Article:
Cedar vs. Ipe: Which One to Use?

Cedar vs. Ipe: Which One to Use?

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If you are planning on doing some building, whether a patio, a deck, some siding for your house, tool handles, or furniture, there is really nothing better than solid wood. Two very popular types of wood you can choose from include cedar and Ipe, with Ipe being a prime choice for many reasons.

Let’s figure out what both cedar and Ipe are, what makes them different, and which one is best used in specific circumstances.

What Is Cedar?

First, we have cedar, which is a type of softwood, as well as an evergreen or coniferous tree, so it never loses its needles all year long. Cedar is found predominantly in the pacific northwest of the USA and Canada, as well as in the western Himalayas and in the Mediterranean.

Cedar trees are quite large and can have trunks as wide as 13’, often reaching heights in excess of 200. There are two main types that we know in North America, which are the eastern and western red cedar, with the western red cedar being the more common.

This type of wood is quite good looking, as it has a straight grain with a relatively coarse texture, along with few knots and irregularities, as well as a moderate reddish-brown color. It is also known for being fairly moisture-resistant and lightweight. It’s a good option to consider for exterior decking, patios, siding, and exterior furniture.

What Is Ipe?

We then have the Ipe tree, also known as the Brazilian walnut, a hardwood tree native to South America and Central America, as it grows in fairly tropical climates. These trees can grow up to 130’ in height and have trunk diameters of up to 4’.

This is one of the hardest trees out there, with a hardness rating in excess of 3,500 lbf, plus it’s also one of the densest and heaviest woods out there, along with extreme moisture and pest resistance.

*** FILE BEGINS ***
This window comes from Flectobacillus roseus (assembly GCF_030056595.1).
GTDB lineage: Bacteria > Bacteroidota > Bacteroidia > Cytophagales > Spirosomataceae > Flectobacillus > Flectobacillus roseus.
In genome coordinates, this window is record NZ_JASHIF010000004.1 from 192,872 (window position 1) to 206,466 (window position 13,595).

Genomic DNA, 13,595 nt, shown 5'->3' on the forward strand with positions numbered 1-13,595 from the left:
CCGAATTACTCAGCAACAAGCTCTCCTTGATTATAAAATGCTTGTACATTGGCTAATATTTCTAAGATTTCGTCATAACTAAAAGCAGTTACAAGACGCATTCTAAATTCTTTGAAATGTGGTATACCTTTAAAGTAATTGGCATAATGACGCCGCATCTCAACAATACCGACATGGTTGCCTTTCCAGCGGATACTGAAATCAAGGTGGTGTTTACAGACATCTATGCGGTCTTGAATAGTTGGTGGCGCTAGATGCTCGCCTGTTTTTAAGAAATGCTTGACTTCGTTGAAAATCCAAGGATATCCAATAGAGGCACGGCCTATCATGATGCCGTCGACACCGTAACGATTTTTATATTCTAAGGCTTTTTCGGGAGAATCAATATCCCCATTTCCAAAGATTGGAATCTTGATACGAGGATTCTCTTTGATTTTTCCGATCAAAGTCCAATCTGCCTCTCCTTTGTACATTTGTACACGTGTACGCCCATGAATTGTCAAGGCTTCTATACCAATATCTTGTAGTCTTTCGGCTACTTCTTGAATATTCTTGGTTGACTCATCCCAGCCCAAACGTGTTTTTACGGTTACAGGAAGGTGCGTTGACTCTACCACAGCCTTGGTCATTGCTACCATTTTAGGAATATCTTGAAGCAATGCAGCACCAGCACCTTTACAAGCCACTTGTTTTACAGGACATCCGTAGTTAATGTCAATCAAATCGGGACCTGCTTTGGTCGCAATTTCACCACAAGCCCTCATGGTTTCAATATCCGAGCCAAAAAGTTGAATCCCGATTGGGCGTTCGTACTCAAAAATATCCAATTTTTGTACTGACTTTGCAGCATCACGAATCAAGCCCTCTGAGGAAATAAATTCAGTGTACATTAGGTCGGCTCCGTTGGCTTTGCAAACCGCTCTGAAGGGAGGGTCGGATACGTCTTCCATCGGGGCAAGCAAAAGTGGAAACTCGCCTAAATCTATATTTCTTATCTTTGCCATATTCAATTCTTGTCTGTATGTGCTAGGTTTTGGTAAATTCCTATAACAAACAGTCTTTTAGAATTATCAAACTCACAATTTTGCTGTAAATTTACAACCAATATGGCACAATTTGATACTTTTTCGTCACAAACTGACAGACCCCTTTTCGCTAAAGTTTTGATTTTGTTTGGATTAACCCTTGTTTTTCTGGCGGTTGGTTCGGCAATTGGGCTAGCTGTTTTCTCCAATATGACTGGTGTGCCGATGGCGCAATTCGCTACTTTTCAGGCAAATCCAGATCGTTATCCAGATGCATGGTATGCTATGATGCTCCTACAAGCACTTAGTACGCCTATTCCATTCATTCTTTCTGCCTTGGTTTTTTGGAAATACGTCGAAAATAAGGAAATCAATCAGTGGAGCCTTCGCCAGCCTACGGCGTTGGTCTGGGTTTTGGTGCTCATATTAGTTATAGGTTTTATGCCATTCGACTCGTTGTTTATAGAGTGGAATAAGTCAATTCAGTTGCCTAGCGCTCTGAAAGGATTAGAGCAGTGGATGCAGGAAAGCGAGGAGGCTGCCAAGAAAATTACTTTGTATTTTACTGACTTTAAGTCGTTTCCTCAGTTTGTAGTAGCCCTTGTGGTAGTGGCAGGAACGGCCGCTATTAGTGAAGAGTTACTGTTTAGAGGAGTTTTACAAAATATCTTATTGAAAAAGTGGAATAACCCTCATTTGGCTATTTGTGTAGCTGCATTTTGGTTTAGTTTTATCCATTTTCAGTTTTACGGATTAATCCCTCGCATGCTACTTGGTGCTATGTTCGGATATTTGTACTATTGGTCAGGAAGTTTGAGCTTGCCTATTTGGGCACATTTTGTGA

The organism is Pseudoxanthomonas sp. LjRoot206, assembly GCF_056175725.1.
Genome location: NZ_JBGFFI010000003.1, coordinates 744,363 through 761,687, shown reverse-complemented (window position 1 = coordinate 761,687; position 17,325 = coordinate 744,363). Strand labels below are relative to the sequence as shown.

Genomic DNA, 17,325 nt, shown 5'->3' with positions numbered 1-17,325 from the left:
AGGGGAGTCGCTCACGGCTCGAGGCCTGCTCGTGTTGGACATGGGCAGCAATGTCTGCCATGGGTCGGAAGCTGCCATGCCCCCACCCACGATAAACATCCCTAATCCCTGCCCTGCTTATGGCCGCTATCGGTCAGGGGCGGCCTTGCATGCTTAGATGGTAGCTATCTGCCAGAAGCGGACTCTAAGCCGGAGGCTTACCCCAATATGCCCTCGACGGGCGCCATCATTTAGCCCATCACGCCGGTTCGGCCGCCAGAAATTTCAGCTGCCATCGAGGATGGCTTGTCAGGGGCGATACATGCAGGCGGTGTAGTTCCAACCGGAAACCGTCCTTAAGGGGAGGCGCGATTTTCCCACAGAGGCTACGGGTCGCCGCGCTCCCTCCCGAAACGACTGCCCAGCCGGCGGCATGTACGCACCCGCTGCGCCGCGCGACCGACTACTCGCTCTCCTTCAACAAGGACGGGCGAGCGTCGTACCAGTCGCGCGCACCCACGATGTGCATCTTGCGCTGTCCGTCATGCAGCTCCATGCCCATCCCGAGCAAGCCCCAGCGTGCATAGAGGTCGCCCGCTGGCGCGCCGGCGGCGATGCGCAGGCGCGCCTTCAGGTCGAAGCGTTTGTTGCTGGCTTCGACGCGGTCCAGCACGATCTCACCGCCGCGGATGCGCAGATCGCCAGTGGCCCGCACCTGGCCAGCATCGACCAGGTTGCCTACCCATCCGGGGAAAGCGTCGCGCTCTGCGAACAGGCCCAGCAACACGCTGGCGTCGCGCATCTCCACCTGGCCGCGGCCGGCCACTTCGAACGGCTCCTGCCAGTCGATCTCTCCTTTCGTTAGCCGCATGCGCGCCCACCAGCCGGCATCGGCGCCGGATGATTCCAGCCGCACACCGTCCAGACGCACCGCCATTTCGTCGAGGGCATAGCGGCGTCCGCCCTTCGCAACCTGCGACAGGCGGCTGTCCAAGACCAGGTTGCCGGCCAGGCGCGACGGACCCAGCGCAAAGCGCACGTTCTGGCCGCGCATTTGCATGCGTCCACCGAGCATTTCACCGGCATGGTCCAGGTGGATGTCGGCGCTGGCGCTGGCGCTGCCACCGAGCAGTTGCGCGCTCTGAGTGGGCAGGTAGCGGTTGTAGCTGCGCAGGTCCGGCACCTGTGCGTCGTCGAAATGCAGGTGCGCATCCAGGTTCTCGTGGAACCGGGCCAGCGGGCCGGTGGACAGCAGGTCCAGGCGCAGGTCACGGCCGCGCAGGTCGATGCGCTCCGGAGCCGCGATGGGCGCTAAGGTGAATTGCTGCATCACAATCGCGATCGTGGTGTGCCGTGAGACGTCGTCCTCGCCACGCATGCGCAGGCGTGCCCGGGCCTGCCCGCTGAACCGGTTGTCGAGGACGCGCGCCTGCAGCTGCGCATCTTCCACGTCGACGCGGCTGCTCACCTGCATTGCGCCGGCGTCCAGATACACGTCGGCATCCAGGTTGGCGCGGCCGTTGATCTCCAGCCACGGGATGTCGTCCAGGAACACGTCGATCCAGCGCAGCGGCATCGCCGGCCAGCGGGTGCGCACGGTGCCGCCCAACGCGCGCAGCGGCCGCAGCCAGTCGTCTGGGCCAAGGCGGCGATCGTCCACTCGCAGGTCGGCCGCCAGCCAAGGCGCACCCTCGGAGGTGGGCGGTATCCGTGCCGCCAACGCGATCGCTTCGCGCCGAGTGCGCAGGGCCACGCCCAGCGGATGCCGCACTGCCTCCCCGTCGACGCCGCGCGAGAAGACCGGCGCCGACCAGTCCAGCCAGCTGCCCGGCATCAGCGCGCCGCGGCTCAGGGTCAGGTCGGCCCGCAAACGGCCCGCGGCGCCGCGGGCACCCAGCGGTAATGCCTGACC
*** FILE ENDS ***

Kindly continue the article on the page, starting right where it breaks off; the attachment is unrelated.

Many people also like the appearance of it, as it has a relatively fine texture with either straight, interlocked, or irregular grains. It features a yellowish-olive color, sometimes being a much darker blackish-brown. This is a very popular type of wood to use for a number of applications including flooring, decking, exterior furniture, veneer, siding, and for other such purposes.

Cedar vs. Ipe: What Are the Differences?

Now that we know what cedar and Ipe wood are, let’s take a closer look at what makes them different from each other.

Appearance and Grain

Cedar has a straight grain with a relatively rough texture, combined with a light to moderate reddish-brown color. It looks fairly nice, but does need to be finished well. Ipe, on the other hand, tends to be a darker brownish-red, sometimes even brownish-black, and although it may have a straight grain, the grain may also be irregular, plus it tends to be much smoother than cedar.

Hardness and Overall Durability

In terms of hardness, cedar comes in at just 350 lbf, which makes it quite soft, very soft when compared to Ipe wood, which has a Janka hardness rating between 3,500 and 3,800 lbf. In other words, Ipe is one of the hardest woods around, and this does make it extremely durable, impact resistant, and scratch resistant.